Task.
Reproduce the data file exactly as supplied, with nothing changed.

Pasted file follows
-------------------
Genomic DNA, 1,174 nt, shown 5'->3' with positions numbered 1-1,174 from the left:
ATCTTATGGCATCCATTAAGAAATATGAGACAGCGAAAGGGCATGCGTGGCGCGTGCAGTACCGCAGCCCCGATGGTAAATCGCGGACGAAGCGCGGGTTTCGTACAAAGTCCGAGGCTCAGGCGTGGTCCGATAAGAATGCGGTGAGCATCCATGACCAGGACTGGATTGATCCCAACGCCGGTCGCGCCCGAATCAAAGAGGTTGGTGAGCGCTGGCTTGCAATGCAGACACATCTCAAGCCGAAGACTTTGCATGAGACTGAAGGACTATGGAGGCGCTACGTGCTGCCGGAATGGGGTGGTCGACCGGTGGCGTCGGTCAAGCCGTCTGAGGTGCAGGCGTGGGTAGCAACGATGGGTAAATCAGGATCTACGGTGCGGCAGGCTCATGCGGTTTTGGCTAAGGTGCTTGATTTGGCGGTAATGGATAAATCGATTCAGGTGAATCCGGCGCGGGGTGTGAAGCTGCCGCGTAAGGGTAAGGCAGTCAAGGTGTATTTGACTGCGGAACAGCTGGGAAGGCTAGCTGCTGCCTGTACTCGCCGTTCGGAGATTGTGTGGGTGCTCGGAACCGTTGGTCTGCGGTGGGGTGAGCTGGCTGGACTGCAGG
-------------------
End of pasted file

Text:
Genomic DNA, 1,174 nt, shown 5'->3' with positions numbered 1-1,174 from the left:
ATCTTATGGCATCCATTAAGAAATATGAGACAGCGAAAGGGCATGCGTGGCGCGTGCAGTACCGCAGCCCCGATGGTAAATCGCGGACGAAGCGCGGGTTTCGTACAAAGTCCGAGGCTCAGGCGTGGTCCGATAAGAATGCGGTGAGCATCCATGACCAGGACTGGATTGATCCCAACGCCGGTCGCGCCCGAATCAAAGAGGTTGGTGAGCGCTGGCTTGCAATGCAGACACATCTCAAGCCGAAGACTTTGCATGAGACTGAAGGACTATGGAGGCGCTACGTGCTGCCGGAATGGGGTGGTCGACCGGTGGCGTCGGTCAAGCCGTCTGAGGTGCAGGCGTGGGTAGCAACGATGGGTAAATCAGGATCTACGGTGCGGCAGGCTCATGCGGTTTTGGCTAAGGTGCTTGATTTGGCGGTAATGGATAAATCGATTCAGGTGAATCCGGCGCGGGGTGTGAAGCTGCCGCGTAAGGGTAAGGCAGTCAAGGTGTATTTGACTGCGGAACAGCTGGGAAGGCTAGCTGCTGCCTGTACTCGCCGTTCGGAGATTGTGTGGGTGCTCGGAACCGTTGGTCTGCGGTGGGGTGAGCTGGCTGGACTGCAGG